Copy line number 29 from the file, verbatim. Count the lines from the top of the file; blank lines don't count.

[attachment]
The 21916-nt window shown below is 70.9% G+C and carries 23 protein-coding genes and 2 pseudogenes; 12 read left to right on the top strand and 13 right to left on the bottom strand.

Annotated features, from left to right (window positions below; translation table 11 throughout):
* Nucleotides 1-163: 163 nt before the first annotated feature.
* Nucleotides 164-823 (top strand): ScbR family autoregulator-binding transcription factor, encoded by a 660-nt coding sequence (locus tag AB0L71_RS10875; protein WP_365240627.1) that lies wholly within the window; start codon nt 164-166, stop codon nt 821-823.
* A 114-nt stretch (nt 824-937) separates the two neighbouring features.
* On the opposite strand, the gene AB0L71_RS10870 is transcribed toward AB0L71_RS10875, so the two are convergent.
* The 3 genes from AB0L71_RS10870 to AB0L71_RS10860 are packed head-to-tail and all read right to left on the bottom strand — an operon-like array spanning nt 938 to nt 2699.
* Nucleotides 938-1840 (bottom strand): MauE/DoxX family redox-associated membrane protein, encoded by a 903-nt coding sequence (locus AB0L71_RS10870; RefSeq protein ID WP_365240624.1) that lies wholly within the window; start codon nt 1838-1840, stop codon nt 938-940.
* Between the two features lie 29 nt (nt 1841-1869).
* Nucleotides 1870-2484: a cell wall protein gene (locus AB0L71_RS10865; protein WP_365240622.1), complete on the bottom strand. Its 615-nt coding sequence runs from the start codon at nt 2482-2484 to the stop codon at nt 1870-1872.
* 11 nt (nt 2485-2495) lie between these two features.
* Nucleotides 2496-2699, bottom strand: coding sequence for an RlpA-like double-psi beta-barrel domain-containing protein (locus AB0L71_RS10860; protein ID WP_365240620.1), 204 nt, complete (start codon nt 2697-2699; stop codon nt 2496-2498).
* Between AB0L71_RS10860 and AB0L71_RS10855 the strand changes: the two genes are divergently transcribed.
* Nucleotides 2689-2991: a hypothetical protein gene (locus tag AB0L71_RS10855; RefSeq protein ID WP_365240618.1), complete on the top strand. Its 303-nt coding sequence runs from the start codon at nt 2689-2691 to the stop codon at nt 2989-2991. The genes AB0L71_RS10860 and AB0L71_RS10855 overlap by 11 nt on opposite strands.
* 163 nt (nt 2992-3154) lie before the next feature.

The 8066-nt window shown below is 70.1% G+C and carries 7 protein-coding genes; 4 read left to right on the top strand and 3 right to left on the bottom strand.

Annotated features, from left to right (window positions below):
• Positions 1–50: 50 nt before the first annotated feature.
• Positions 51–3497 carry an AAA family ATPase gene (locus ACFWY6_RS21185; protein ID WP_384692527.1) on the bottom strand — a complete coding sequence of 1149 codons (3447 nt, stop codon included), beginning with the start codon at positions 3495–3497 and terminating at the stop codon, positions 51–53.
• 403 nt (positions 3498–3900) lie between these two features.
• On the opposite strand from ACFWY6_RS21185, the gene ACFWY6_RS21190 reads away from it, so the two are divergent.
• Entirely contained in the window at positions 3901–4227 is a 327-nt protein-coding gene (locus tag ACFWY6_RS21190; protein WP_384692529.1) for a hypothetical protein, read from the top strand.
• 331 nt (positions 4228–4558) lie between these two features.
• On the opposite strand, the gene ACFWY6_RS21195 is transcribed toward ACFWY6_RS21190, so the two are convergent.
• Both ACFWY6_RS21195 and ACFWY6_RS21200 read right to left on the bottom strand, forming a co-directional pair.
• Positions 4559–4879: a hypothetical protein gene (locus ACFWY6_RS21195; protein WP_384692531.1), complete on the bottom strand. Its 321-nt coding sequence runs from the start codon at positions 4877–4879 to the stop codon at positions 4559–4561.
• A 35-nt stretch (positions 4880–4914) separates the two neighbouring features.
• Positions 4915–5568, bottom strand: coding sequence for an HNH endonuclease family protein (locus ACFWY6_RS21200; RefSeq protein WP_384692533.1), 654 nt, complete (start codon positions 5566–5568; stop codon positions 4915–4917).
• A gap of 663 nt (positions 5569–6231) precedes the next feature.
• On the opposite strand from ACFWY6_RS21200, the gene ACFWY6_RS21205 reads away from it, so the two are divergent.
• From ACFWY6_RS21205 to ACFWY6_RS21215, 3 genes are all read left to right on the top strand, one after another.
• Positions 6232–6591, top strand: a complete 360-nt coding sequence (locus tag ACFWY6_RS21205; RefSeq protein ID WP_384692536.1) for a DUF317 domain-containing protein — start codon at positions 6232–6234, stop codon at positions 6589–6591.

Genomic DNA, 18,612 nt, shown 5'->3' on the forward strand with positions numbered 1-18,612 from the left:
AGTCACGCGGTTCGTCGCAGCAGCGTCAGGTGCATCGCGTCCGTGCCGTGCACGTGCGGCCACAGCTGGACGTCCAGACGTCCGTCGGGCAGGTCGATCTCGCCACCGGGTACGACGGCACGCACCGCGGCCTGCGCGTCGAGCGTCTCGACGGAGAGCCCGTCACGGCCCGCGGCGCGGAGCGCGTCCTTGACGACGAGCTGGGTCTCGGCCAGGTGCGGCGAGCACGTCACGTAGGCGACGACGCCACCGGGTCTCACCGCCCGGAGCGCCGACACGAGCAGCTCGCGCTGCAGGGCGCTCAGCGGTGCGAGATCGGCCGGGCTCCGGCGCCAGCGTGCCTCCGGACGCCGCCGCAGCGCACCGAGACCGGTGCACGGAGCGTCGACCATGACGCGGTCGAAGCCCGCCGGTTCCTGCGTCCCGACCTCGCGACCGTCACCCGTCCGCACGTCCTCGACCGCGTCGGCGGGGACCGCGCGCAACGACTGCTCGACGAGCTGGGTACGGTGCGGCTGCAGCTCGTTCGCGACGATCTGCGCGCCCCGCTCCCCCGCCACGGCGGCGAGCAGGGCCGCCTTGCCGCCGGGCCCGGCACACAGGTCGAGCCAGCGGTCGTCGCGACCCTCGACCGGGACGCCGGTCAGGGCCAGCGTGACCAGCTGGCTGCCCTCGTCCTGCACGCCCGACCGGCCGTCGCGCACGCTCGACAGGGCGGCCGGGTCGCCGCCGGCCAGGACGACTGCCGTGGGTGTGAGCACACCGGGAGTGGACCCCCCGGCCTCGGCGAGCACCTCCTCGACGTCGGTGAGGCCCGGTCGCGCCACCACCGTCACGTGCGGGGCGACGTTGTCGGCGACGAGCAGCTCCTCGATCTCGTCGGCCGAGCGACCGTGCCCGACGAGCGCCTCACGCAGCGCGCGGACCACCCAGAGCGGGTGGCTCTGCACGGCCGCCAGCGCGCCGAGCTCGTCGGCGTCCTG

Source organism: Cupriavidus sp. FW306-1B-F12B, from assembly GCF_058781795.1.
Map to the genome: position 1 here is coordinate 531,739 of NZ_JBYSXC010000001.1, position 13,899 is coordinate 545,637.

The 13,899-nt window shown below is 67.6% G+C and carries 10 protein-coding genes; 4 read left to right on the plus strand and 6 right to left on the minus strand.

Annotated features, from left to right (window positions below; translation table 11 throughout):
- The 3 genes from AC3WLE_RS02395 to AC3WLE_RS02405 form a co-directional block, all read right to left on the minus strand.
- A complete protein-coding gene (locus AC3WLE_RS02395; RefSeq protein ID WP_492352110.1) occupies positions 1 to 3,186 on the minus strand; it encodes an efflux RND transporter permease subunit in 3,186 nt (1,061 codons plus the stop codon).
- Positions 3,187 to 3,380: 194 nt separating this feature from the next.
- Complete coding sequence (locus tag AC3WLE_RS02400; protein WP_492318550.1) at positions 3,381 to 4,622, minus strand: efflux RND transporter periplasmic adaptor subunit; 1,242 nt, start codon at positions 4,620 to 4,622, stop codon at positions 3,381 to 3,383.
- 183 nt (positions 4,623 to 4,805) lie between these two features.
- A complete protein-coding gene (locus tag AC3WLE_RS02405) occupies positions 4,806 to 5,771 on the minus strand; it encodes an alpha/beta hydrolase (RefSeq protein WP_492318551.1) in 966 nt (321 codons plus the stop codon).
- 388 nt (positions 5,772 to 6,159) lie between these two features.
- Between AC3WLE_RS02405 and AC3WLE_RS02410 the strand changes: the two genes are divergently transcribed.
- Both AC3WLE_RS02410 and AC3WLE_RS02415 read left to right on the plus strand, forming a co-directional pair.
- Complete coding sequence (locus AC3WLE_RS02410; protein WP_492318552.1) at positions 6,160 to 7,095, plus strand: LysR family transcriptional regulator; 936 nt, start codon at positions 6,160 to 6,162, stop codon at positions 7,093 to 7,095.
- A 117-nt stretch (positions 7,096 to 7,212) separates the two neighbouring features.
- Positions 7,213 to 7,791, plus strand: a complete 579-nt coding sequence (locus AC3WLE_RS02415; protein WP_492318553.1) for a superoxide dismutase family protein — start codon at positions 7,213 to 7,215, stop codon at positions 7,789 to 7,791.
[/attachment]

• A gap of 663 nt (positions 5569–6231) precedes the next feature.